Global economic growth will slow in 2019 and 2020 to a little under 2.9%, from an estimated 3.3% in 2018 and 2017, says Moody's Investors Service.
In addition, a slowdown in global trade amid rising trade tensions will have an adverse impact not only on growth in the US and China, but also on growth in open economies such as Japan, Korea and Germany, it said in its report “Global Macro Outlook: 2019-20: Global growth to decelerate amid tightening global liquidity and elevated trade tensions”.
"Growth in advanced economies will slow but remain solid in 2019, while G20 emerging markets growth will remain weak," says Moody's Vice President Madhavi Bokil, lead author of the report. "In the US, waning fiscal stimulus, the ongoing removal of monetary accommodation and more restrictive trade measures will lower growth. The euro area will also see cyclical moderation to trend growth. Among G-20 emerging market countries, Turkey and Argentina will experience contractions, while China will experience a slowing economy."
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Gradual removal of monetary policy accommodation by major central banks will continue to have large spillovers outside the currency areas. As major central banks start to rescind forward guidance and withdraw monetary accommodation, financial volatility, term premia and credit spreads will increase globally. Moody's baseline forecasts assume this will occur relatively smoothly, occasionally interrupted by stints of financial market volatility.
Moody's expects trade and geopolitical frictions between the US and China will likely persist for some time. This will weigh on global trade growth and will reshape trade flows and supply chains. In contrast, the new North American trade agreement, USMCA, will be ratified in 2019, with agreement on rules of origin, conflict resolution, agriculture and government procurement.
Here’s a quick highlight and summary of the report from Moody's:
Economic growth will decelerate across advanced and emerging market economies.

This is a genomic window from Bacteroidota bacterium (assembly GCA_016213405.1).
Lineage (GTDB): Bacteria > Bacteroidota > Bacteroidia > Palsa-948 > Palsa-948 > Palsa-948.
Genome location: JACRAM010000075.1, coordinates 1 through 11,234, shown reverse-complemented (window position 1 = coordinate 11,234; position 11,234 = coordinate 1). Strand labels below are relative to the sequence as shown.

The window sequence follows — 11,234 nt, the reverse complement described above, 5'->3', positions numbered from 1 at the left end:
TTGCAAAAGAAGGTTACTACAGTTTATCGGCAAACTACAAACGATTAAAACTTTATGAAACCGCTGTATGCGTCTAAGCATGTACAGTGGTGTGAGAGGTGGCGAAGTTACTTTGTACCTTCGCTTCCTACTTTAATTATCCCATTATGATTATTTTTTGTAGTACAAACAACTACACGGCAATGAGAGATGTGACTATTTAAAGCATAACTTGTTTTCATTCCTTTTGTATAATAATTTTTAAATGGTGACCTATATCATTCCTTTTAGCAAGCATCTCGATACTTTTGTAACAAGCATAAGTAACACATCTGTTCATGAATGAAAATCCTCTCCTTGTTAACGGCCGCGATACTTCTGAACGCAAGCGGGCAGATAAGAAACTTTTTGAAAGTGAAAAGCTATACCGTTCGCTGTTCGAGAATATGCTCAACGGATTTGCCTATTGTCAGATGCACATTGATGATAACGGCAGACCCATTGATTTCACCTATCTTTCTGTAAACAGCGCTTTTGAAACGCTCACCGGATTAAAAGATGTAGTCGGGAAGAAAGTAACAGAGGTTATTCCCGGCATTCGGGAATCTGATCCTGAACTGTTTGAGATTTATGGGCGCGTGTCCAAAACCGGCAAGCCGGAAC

In the US, the ongoing removal of monetary accommodation, waning fiscal stimulus, and restrictive trade policies will start weighing on financial markets and economic activity. Other advanced economies will also see cyclical moderation toward trend growth. Slowing global trade will have an adverse impact on open economies including Japan, Korea and Germany.
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We expect global growth to slow to under 3.0% in 2019 and 2020, from an estimated 3.3% in 2017-18. Real growth in G-20 advanced economies will decelerate from around 2.3% in 2018 to 1.9% in 2019 and 1.4% in 2020. Growth in G-20 emerging markets will decline from an estimated 5% in 2018 to 4.6% in 2019, followed by a pick up to 4.9% in 2020. Contractions in Turkey and Argentina, as well as slowing in China, will pull down aggregate G-20 emerging markets growth in 2019.
Gradual quantitative tightening by major central banks will continue to have large spillover effects outside the currency areas.
As major central banks start to rescind forward guidance and withdraw monetary accommodation, global financial volatility, term premia and credit spreads will gradually rise. Our baseline forecasts assume that this will happen relatively smoothly, occasionally interrupted by bouts of financial market volatility resulting from portfolio rebalancing by international investors.
However, the possibility of a sudden and disorderly snap back in medium- to long-term interest rates is a major risk to global growth.
Trade and geopolitical disputes between the US and China will worsen in 2019, in our view.
The United States-Mexico-Canada Agreement (USMCA) will likely be ratified in 2019, with agreement on rules of origin, conflict resolution, agriculture and government procurement.
In contrast, we expect that the US-China trade conflict is unlikely to be resolved any time soon. We assume that the recently imposed tariffs on $200 billion worth of Chinese goods will likely rise from 10% to 25% in January 2019, as announced. In both countries, the overall direct macro impact on growth will be manageable.
However, persistent and broadening tensions between the two largest economies globally are increasingly likely to have widespread negative implications by undermining investment globally.
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